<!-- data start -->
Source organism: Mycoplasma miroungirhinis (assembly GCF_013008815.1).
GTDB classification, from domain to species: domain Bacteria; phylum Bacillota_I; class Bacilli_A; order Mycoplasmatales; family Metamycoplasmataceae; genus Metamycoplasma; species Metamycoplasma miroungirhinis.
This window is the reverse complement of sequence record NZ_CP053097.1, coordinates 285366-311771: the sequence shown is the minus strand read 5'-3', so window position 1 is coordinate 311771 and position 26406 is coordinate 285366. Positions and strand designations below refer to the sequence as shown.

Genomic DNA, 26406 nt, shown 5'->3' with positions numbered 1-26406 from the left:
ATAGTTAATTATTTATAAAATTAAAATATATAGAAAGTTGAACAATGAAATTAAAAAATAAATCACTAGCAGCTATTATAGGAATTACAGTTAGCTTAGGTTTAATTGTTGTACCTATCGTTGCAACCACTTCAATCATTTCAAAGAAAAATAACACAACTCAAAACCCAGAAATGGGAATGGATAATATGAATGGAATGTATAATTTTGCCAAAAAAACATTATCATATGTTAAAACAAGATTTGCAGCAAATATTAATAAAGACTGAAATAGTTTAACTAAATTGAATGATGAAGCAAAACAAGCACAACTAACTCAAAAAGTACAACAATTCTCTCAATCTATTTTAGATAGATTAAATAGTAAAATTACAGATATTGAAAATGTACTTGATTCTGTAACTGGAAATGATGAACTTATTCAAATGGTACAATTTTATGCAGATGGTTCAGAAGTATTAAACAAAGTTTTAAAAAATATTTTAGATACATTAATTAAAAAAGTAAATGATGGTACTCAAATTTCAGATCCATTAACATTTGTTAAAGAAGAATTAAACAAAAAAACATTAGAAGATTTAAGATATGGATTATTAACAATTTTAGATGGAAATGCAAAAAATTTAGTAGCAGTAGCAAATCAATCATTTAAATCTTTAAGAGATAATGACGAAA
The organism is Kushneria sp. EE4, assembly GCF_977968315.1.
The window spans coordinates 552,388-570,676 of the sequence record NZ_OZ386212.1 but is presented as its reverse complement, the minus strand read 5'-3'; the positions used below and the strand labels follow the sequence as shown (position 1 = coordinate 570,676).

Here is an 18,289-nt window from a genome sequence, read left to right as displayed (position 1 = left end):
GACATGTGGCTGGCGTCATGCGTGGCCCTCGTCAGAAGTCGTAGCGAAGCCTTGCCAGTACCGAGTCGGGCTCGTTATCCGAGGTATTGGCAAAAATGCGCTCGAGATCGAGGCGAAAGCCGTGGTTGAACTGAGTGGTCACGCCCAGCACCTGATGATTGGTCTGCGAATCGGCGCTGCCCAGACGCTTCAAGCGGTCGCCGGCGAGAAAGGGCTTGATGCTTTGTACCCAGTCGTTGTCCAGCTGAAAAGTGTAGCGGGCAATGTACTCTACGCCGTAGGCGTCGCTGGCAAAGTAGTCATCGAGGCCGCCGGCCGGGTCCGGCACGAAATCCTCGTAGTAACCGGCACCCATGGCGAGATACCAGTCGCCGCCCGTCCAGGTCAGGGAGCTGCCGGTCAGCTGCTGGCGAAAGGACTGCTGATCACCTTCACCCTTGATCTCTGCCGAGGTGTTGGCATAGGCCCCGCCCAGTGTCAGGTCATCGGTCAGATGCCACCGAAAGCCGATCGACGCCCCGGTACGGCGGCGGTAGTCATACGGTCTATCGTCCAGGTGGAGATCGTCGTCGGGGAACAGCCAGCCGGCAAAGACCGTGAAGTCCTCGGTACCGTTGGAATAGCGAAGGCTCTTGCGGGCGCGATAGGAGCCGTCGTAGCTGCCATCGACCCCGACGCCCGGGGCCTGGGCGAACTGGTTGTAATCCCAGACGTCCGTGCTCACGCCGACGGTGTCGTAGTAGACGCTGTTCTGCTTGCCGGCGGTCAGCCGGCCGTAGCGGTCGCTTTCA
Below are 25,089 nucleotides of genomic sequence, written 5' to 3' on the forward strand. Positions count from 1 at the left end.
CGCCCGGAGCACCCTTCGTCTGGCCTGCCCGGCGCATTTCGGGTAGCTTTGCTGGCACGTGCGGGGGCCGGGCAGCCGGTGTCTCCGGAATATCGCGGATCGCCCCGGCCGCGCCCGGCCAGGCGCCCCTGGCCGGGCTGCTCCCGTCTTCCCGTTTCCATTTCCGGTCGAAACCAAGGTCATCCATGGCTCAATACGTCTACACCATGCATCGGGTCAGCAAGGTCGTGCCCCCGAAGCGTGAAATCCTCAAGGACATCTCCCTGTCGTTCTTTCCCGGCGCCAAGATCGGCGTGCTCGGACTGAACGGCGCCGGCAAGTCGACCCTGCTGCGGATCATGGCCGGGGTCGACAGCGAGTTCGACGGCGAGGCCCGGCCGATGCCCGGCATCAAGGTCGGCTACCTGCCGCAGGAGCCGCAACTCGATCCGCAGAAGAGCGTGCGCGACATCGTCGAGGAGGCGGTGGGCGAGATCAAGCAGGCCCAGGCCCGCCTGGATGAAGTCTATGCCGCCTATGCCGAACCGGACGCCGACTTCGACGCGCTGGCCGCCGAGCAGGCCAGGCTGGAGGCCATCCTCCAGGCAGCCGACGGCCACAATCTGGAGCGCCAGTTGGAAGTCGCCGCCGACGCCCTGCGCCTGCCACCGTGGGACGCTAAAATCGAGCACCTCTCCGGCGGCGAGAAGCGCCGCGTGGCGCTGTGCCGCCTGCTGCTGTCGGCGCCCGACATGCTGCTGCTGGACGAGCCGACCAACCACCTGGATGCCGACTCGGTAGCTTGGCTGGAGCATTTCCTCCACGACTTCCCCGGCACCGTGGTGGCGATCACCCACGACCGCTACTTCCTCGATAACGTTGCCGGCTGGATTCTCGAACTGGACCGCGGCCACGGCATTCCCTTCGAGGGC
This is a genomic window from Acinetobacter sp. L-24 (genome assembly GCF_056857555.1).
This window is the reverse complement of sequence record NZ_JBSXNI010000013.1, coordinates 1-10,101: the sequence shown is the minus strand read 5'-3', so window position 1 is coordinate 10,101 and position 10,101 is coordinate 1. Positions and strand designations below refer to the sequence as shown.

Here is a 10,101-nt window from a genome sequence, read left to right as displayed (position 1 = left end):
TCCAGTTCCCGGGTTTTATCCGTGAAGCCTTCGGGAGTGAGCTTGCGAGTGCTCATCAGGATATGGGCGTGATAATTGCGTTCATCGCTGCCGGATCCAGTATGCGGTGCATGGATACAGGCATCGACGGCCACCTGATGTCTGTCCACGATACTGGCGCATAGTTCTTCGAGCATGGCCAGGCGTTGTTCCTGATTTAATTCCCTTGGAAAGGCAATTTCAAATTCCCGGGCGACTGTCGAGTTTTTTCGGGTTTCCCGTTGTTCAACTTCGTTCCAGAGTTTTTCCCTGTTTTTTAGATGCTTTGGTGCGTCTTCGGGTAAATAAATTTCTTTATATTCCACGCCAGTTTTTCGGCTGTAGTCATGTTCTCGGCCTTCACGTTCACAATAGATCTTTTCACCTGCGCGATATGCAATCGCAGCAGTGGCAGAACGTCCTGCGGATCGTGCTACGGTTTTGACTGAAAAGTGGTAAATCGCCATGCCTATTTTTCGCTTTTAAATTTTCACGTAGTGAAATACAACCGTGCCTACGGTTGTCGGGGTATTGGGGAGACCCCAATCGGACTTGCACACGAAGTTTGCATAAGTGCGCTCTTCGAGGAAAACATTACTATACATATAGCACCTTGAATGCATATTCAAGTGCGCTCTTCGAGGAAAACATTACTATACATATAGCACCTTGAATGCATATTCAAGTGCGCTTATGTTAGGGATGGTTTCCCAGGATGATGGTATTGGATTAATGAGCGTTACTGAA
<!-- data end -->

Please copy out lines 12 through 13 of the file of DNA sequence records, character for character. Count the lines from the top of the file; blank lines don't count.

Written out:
This is a genomic window from Acinetobacter sp. L-24 (genome assembly GCF_056857555.1).
This window is the reverse complement of sequence record NZ_JBSXNI010000013.1, coordinates 1-10,101: the sequence shown is the minus strand read 5'-3', so window position 1 is coordinate 10,101 and position 10,101 is coordinate 1. Positions and strand designations below refer to the sequence as shown.